Austrian President Van der Bellen Admits Mistakes Regarding Putin

PeoplePoliticians ♦ Published: January 19, 2023; 23:43 ♦ (Vindobona)

In a recent interview, Austrian President Alexander Van der Bellen explained how he feels about obvious mistakes made during his first term in office. In his opinion, this also includes his words of praise for Austrian-Russian relations and Russian President Vladimir Putin.

In an interview, Austrian President Alexander Van der Bellen admitted mistakes in his view of Russia and Vladimir Putin. / Picture: © Österreichische Präsidentschaftskanzlei / Peter Lechner/HBF

In recent months, the Austrian President's assessment of Russia and Vladimir Putin has changed significantly. Following Russia's annexation of Crimea, he demonstrated understanding for Moscow, but after the Ukrainian attack on February 24, he unambiguously condemned Russia and called Putin a dictator. Russia, of course, remains the home of his parents, who fled to the West to escape the Bolsheviks at the time.

Van der Bellen and Russia

Van der Bellen had at least two opportunities to publicly criticize Putin's authoritarian course in his presence, but he did not take them.

Already in 2015, the then Green politician had shown understanding for Russia, reports. In the book "The Art of Freedom," he criticized "irresponsible talk of Ukraine joining NATO," which would have "practically cut off" Russia from the Black Sea. "Did anyone really believe that Vladimir Putin would stand idly by?" the future head of state Van der Bellen had written.

"It was a particular pleasure for me that President Putin undertook one of his first foreign trips after his re-election or inauguration to Vienna," Van der Bellen had said at the start of a joint press conference with Putin in June 2018, as reported.

A Soviet-Austrian gas supply agreement was signed 50 years ago, and the Russian head of state visited Austria to mark the occasion. It was also at that time that negotiations were underway regarding an early extension of an OMV-Gazprom contract that was now highly controversial until 2040, which would be signed in St. Petersburg a few months later in the presence of former Federal Chancellor Sebastian Kurz.

The fact that the Federal President denied seeing a crisis of confidence between Russia and the EU during his first appearance with Putin subsequently earned him international scolding.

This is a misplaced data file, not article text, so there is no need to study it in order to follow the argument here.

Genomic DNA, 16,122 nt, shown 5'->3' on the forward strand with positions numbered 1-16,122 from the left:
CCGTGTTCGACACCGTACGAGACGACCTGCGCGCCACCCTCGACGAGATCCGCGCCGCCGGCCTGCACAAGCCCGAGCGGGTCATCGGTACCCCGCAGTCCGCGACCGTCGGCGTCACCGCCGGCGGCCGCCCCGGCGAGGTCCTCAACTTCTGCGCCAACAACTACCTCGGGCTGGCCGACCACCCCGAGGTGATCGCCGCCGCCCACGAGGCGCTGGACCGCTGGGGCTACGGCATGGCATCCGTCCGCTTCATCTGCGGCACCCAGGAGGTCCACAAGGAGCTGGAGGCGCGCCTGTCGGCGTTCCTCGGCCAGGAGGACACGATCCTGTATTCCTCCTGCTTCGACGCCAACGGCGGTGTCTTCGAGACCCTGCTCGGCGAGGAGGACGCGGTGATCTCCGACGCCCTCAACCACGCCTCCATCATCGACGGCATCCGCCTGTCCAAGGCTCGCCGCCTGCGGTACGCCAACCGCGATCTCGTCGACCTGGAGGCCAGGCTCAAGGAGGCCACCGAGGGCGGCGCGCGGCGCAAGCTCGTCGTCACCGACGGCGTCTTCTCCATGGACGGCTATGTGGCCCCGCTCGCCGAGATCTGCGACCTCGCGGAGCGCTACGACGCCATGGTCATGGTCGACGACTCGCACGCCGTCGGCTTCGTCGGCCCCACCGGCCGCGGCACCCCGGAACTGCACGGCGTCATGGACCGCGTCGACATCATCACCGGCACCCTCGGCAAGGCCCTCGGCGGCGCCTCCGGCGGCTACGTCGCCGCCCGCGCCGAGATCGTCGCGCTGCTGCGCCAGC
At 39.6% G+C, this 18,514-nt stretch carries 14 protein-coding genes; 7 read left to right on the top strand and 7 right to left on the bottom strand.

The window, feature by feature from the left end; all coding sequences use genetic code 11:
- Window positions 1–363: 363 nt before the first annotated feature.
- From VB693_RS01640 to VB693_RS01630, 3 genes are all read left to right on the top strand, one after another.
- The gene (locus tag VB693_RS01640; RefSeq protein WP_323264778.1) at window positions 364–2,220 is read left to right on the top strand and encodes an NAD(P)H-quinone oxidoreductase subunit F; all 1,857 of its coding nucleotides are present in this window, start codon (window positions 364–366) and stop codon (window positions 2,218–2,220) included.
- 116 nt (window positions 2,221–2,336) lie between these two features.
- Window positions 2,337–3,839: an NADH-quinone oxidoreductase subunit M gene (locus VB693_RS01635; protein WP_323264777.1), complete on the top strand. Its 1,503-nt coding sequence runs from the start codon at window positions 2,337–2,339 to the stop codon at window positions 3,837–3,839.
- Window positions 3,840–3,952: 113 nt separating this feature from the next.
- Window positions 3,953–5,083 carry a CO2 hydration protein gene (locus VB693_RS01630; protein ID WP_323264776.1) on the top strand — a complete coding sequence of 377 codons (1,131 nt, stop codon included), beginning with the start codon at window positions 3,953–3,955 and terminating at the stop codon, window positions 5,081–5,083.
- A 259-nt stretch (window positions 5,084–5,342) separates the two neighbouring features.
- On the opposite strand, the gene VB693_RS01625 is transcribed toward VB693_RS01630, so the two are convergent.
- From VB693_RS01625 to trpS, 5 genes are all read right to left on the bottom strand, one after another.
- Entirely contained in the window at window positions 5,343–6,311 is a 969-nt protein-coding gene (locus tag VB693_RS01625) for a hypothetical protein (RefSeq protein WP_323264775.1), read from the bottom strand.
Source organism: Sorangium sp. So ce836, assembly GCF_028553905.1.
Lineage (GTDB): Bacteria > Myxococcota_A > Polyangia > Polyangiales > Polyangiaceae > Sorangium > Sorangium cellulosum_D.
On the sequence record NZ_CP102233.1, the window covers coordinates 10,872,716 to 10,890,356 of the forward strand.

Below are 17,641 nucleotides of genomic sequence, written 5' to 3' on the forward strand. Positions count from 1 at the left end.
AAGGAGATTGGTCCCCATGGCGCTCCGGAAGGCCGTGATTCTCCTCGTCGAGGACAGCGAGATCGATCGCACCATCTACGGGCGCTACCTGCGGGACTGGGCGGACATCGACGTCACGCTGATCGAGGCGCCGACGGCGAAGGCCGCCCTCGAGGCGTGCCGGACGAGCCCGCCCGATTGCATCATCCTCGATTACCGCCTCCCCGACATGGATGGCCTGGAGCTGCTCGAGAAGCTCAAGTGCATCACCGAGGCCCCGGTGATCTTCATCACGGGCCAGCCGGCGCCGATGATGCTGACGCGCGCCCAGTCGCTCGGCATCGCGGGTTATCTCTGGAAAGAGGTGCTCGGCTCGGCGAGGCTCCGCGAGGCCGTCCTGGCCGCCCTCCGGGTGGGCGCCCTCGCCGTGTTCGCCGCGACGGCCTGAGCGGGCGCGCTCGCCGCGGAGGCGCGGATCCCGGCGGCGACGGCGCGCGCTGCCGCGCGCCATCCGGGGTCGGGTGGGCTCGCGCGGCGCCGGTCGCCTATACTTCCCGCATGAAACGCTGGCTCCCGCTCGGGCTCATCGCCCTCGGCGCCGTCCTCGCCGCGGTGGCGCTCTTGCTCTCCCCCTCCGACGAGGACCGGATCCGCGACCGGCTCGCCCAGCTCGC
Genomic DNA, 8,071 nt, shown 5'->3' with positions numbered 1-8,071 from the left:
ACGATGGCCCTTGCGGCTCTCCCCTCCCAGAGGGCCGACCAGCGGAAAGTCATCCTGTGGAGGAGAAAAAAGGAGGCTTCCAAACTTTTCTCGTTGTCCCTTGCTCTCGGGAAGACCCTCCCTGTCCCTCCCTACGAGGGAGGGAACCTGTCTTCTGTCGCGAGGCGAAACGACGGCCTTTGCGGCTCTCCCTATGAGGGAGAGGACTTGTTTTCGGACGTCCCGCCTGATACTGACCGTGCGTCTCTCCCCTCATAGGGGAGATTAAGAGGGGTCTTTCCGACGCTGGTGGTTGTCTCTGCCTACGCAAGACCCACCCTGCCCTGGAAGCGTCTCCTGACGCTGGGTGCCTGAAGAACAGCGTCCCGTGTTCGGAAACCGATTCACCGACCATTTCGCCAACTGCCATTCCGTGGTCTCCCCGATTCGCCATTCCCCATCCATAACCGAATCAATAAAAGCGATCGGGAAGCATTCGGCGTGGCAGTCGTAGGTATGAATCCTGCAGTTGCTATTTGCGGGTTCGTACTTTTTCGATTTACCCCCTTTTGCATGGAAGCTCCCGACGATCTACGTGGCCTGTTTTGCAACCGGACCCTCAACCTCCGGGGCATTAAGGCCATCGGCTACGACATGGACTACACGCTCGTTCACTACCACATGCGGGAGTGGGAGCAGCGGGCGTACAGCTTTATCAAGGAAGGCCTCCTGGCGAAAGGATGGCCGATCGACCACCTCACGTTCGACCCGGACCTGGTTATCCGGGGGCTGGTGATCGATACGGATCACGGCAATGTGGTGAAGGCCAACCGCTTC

Van der Bellen also remained extremely cautious at his second press conference with Putin in May 2019 in Sochi. He presented what was happening in Ukraine at the time primarily as a problem between Russia and the European Union; Russia's annexation of Crimea in violation of international law and the war in eastern Ukraine that was unleashed by Russian guerrillas were not given any greater attention.

During the visit to Sochi in 2019, Van der Bellen's family history also played a role on the sidelines. The Russian history of the Van der Bellens, who were influential at a regional level in Russia, had ended in 1919 with their getaway from the Bolsheviks to Estonia and ultimately to Austria. Putin presented the Federal President with a magnificent edition of the Van Bellens' family history, produced on behalf of the Kremlin, which traces in detail an approximately 200-year history of the Dutch-born family in western Russia.

Van der Bellen explaining his mistakes regarding Putin

In an interview with PULS 24 Infochefin Corinna Milborn, Alexander Van der Bellen describes as a "mistake" today the fact that in 2018 he was still praising the "best experiences" with gas from Russia and the "good common basis for talks" with Vladimir Putin. "I let myself be hoodwinked," he says and emphasizes, "Putin, however, deceived the whole world."

Van der Bellen admitted that he had been misled concerning Russia under Putin. It had been forgotten that there were leaders who would also accept heavy economic losses for their country "to wage an ideologically motivated war," he analyzed in an APA interview in September last year, reported by

However, according to the PULS 24 interview the trained economist understands "to a certain extent" that OMV was dependent on business with Russia, and he understands it "even today." There had been "over 50 years of good business relations," good and cheap gas. "It was a typical mistake for an economist," Van der Bellen says today. In the meantime, he sees things differently: "Now is really not the right time to think about ending the sanctions."

In recent years, Austria's sympathy to Russia has cost it much of the neutral standing and diplomatic trust that it had built up so preciously. Little by little, Austria is now admitting this to itself.